patients; those who are very young, old, or frail; or those
with disease states that might be compromised (e.g., severe
diverticulitis; active colitis; inflammatory bowel disease; pulmonary, cardiac, or renal disease; severe nausea, cramping, or
constipation; partial obstruction; or tight strictures).
Antibiotic prophylaxis. Of 468 respondents, almost all (464
[99.1%]) reported that they routinely use preoperative prophylactic antibiotics (table 4). Most (391 [85.4%]) of the 458 surgeons
who listed the rationale for antibiotic choice reported that the
antibiotics should protect against facultative and anaerobic colonic
bacteria. Smaller numbers of surgeons were concerned with either
aerobes alone (42 [9.2%]) or anaerobes alone (25 [5.4%]). Correspondingly, 45.9% (194) of 423 surgeons reported that both facultative and anaerobic bacteria were responsible for infections following colorectal procedures at their hospitals. Problems with
facultative bacteria alone were reported by 43.7% (185) of the
surgeons, while only 8% (34) related concerns solely with anaerobic infections. Ten surgeons (2.4%) were unsure of the bacterial
cause of infections at their institutions.
The choices of oral and parenteral antibiotics are listed in
table 5. The 471 surgeons who responded reported a total of
711 different antibiotic regimens, 625 of which include oral
antibiotics. The many regimens had slight variations in the
antibiotic and dosage choices, and for this report, the parenteral

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Preoperative Preparation of the Colon

CID 1997;24 (April)


Table 2. Operative procedures performed per month by 447 respondents to a survey on North American
bowel preparation practices before elective colorectal procedures.
Type of

Average no.
of procedures
per month (range)

Percent of
emergent procedures

Percent of
elective procedures

Percent of patients
admitted on the
day of surgery

8.3 (1-60)
6.1 (0-60)
15.4 (1-200)




Influencing factors. Six factors were addressed concerning

the surgeons' choices for bowel preparation. The results showed
that the most important concerns are reduced rates of infections
in their patients that result from both reduction of bacterial burden
and a grossly clean colon at the time of operation (table 6). Patient
acceptability and ease of administration were of lesser importance,
while the least important concern was the cost of the preparation.
Specific questions concerning the use of a home bowel preparation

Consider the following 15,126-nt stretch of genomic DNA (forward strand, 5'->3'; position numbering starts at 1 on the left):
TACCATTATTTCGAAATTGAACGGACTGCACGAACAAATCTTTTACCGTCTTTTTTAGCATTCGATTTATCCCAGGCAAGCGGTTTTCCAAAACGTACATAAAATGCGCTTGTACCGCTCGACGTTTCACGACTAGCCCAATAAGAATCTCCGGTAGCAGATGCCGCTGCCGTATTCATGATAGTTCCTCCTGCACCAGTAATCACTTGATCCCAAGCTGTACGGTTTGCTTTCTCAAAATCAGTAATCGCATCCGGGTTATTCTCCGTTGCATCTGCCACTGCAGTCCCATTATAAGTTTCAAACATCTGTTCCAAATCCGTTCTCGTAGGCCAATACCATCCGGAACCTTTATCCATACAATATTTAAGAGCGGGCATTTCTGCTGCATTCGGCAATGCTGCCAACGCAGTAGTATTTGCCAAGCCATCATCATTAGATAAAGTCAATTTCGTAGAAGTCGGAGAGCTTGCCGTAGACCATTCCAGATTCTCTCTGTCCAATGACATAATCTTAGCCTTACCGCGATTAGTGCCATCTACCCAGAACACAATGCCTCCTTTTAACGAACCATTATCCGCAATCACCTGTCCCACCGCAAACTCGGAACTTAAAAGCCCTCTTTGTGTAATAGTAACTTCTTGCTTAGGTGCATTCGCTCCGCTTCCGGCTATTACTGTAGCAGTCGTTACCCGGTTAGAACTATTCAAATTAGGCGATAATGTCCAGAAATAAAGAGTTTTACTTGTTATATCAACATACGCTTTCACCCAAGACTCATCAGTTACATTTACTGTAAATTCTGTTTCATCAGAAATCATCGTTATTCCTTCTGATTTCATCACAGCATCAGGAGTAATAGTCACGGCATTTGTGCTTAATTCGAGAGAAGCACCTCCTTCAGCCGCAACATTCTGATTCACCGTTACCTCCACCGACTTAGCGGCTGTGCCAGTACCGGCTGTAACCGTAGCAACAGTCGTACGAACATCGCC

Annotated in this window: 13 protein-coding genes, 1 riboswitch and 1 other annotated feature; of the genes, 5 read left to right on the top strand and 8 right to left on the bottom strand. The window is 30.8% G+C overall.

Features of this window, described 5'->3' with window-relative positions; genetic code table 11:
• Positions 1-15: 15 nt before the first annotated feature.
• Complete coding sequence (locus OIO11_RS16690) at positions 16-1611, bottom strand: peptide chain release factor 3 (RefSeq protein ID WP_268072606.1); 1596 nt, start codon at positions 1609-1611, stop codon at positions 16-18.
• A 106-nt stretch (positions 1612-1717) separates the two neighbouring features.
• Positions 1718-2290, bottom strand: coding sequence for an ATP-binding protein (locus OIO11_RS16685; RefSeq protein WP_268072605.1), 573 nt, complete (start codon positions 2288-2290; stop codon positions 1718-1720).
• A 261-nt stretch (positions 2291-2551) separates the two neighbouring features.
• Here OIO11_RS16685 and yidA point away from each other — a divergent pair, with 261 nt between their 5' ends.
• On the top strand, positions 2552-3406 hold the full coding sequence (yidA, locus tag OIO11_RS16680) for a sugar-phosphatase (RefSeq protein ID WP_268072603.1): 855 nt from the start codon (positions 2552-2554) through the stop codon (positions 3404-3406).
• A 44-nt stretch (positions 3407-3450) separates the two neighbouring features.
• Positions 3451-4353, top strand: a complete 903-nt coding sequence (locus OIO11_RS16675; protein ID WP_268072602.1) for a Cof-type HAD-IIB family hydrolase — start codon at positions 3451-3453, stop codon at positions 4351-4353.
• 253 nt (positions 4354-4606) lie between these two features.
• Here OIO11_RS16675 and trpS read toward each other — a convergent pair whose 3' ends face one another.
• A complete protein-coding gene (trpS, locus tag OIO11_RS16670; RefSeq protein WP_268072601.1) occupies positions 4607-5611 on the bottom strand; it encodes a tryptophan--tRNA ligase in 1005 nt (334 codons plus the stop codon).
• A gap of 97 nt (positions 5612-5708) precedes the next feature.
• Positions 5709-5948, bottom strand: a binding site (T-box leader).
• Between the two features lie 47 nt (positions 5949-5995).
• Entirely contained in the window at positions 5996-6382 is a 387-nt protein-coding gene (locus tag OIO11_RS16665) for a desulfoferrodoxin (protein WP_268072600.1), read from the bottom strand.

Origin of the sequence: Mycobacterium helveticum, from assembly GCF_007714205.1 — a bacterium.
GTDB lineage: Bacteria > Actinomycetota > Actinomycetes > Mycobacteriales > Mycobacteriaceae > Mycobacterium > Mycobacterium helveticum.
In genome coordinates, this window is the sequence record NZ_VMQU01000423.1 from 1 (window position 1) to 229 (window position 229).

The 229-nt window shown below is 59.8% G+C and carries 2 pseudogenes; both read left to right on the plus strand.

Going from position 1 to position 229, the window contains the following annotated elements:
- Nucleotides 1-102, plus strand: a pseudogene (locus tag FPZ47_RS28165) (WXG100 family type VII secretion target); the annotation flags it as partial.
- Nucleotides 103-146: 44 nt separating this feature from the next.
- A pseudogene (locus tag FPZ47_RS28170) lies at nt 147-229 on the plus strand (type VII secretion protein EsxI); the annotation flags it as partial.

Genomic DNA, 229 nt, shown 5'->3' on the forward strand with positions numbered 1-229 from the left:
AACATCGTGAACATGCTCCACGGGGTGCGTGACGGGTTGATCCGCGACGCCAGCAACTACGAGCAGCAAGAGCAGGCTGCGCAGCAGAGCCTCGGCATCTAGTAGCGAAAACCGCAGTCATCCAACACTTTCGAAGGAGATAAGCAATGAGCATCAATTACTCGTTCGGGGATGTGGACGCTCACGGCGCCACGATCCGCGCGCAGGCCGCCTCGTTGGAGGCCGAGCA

before surgery were also addressed. Although most surgeons (283
[59.5%] of 476) thought it was as good as inpatient administration,
approximately one-third (146 [30.7%]) did not agree, and 10%
(47) thought it was usually all right but did express concerns for
some patients.
The concerns noted by the surgeons who responded "no"
and "usually OK" included such problems as dehydration,
lack of compliance, the patients' inability to self-administer an
effective enema, and an inadequately prepared colon found
during surgery. They believed that certain patients should not
receive home bowel preparations unless there was adequate
supervision by a family member or visiting nurse. These patients would be elderly individuals, those with disabilities, nonreliant or nonmotivated patients, or those distracted or overly
anxious over the impending surgery. Only a small number

Figure 1. Preoperative bowel
preparation regimens currently
prescribed in North America. All
471 surgeons answering the survey
reported the use of mechanical
preparation. Most (70.9%) of the
surgeons use oral polyethylene
glycol solution, but equal use of
oral sodium phosphate solution
(28.4%) or "traditional" preparative techniques (cathartics and enemas; 28.4%) was also reported.
Antibiotics are added to the regimen by 99.1% of the surgeons,
with most employing both oral and
parenteral types. * = percent of
survey respondents; ** = percent
of 711 antibiotic regimens reported.

Liquid or low-residue diet I

Mechanical preparation

28.4% *

70.9% *
Polyethylene glycol
solution (po)

28.4% *

Sodium phosphate
solution (po)

cathartics and enemas

Antibiotic preparation

0.9% *

11.5% *



Oral plus


Oral components

plus erythromycin

plus metronidazole


Parenteral components
Other cephalosporin


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choices were combined into antibiotic families. As can be seen,

the most prevalent oral regimens are neomycin with either
erythromycin or metronidazole. In most cases (77.8% of the
711 regimens), oral neomycin and either erythromycin or metronidazole are combined with the perioperative use of a parenteral antibiotic.
The oral antibiotics are normally started on the day before